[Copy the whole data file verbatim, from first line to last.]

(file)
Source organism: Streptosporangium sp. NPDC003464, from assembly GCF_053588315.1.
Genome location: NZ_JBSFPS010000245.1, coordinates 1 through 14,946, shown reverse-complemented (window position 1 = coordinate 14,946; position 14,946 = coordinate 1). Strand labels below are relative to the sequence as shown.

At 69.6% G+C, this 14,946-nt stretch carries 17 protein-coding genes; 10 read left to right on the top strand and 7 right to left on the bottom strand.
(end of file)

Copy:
Source organism: Streptosporangium sp. NPDC003464, from assembly GCF_053588315.1.
Genome location: NZ_JBSFPS010000245.1, coordinates 1 through 14,946, shown reverse-complemented (window position 1 = coordinate 14,946; position 14,946 = coordinate 1). Strand labels below are relative to the sequence as shown.

At 69.6% G+C, this 14,946-nt stretch carries 17 protein-coding genes; 10 read left to right on the top strand and 7 right to left on the bottom strand.